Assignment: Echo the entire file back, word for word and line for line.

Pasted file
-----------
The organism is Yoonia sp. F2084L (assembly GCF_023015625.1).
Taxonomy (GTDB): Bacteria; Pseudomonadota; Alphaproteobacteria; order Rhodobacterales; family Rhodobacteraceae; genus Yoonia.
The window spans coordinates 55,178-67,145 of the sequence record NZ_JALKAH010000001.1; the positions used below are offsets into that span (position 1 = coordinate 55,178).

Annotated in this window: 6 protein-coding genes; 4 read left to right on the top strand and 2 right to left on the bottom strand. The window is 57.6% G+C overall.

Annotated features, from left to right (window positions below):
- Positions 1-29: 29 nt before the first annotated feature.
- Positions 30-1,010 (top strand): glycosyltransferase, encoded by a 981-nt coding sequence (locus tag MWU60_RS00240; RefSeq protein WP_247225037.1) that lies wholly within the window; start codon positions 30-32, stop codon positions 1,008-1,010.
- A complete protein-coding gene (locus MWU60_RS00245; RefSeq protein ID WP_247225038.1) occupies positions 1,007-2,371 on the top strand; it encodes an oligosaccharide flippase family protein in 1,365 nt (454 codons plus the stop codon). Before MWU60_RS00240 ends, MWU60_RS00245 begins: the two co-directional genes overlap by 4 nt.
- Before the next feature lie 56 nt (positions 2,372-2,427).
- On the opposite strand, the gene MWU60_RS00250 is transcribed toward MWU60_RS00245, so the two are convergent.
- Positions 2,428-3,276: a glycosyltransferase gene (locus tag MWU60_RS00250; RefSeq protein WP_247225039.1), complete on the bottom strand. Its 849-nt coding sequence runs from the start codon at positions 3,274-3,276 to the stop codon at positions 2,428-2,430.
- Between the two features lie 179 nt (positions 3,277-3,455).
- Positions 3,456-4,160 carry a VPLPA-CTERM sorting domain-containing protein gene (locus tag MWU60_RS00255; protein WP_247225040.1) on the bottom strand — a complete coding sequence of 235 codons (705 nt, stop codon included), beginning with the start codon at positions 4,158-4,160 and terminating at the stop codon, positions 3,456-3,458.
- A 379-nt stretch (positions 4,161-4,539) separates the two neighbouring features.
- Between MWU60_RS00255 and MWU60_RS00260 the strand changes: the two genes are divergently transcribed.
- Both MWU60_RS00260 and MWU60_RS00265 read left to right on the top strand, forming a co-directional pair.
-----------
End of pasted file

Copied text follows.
The organism is Yoonia sp. F2084L (assembly GCF_023015625.1).
Taxonomy (GTDB): Bacteria; Pseudomonadota; Alphaproteobacteria; order Rhodobacterales; family Rhodobacteraceae; genus Yoonia.
The window spans coordinates 55,178-67,145 of the sequence record NZ_JALKAH010000001.1; the positions used below are offsets into that span (position 1 = coordinate 55,178).

Annotated in this window: 6 protein-coding genes; 4 read left to right on the top strand and 2 right to left on the bottom strand. The window is 57.6% G+C overall.

Annotated features, from left to right (window positions below):
- Positions 1-29: 29 nt before the first annotated feature.
- Positions 30-1,010 (top strand): glycosyltransferase, encoded by a 981-nt coding sequence (locus tag MWU60_RS00240; RefSeq protein WP_247225037.1) that lies wholly within the window; start codon positions 30-32, stop codon positions 1,008-1,010.
- A complete protein-coding gene (locus MWU60_RS00245; RefSeq protein ID WP_247225038.1) occupies positions 1,007-2,371 on the top strand; it encodes an oligosaccharide flippase family protein in 1,365 nt (454 codons plus the stop codon). Before MWU60_RS00240 ends, MWU60_RS00245 begins: the two co-directional genes overlap by 4 nt.
- Before the next feature lie 56 nt (positions 2,372-2,427).
- On the opposite strand, the gene MWU60_RS00250 is transcribed toward MWU60_RS00245, so the two are convergent.
- Positions 2,428-3,276: a glycosyltransferase gene (locus tag MWU60_RS00250; RefSeq protein WP_247225039.1), complete on the bottom strand. Its 849-nt coding sequence runs from the start codon at positions 3,274-3,276 to the stop codon at positions 2,428-2,430.
- Between the two features lie 179 nt (positions 3,277-3,455).
- Positions 3,456-4,160 carry a VPLPA-CTERM sorting domain-containing protein gene (locus tag MWU60_RS00255; protein WP_247225040.1) on the bottom strand — a complete coding sequence of 235 codons (705 nt, stop codon included), beginning with the start codon at positions 4,158-4,160 and terminating at the stop codon, positions 3,456-3,458.
- A 379-nt stretch (positions 4,161-4,539) separates the two neighbouring features.
- Between MWU60_RS00255 and MWU60_RS00260 the strand changes: the two genes are divergently transcribed.
- Both MWU60_RS00260 and MWU60_RS00265 read left to right on the top strand, forming a co-directional pair.